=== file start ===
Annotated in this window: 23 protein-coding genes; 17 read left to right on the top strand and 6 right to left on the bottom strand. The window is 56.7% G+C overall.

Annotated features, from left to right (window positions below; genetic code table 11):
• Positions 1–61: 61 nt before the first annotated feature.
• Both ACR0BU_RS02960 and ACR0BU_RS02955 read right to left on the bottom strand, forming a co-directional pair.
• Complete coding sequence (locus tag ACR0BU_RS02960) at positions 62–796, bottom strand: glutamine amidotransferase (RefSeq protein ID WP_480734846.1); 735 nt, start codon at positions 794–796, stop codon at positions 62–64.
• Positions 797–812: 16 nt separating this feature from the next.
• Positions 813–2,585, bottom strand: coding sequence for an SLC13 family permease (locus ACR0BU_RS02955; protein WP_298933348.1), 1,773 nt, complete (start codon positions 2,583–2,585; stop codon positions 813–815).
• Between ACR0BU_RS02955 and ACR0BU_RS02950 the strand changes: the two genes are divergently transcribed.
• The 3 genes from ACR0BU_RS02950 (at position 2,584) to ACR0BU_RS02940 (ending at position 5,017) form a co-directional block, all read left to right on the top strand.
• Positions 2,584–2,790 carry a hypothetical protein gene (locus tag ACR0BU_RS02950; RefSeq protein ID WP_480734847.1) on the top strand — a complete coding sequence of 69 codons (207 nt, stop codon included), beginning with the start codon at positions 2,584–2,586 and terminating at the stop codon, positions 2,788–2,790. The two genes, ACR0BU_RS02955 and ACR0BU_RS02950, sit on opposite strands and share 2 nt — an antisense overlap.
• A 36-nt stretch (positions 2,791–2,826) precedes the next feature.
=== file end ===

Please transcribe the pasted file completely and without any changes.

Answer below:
Annotated in this window: 23 protein-coding genes; 17 read left to right on the top strand and 6 right to left on the bottom strand. The window is 56.7% G+C overall.

Annotated features, from left to right (window positions below; genetic code table 11):
• Positions 1–61: 61 nt before the first annotated feature.
• Both ACR0BU_RS02960 and ACR0BU_RS02955 read right to left on the bottom strand, forming a co-directional pair.
• Complete coding sequence (locus tag ACR0BU_RS02960) at positions 62–796, bottom strand: glutamine amidotransferase (RefSeq protein ID WP_480734846.1); 735 nt, start codon at positions 794–796, stop codon at positions 62–64.
• Positions 797–812: 16 nt separating this feature from the next.
• Positions 813–2,585, bottom strand: coding sequence for an SLC13 family permease (locus ACR0BU_RS02955; protein WP_298933348.1), 1,773 nt, complete (start codon positions 2,583–2,585; stop codon positions 813–815).
• Between ACR0BU_RS02955 and ACR0BU_RS02950 the strand changes: the two genes are divergently transcribed.
• The 3 genes from ACR0BU_RS02950 (at position 2,584) to ACR0BU_RS02940 (ending at position 5,017) form a co-directional block, all read left to right on the top strand.
• Positions 2,584–2,790 carry a hypothetical protein gene (locus tag ACR0BU_RS02950; RefSeq protein ID WP_480734847.1) on the top strand — a complete coding sequence of 69 codons (207 nt, stop codon included), beginning with the start codon at positions 2,584–2,586 and terminating at the stop codon, positions 2,788–2,790. The two genes, ACR0BU_RS02955 and ACR0BU_RS02950, sit on opposite strands and share 2 nt — an antisense overlap.
• A 36-nt stretch (positions 2,791–2,826) precedes the next feature.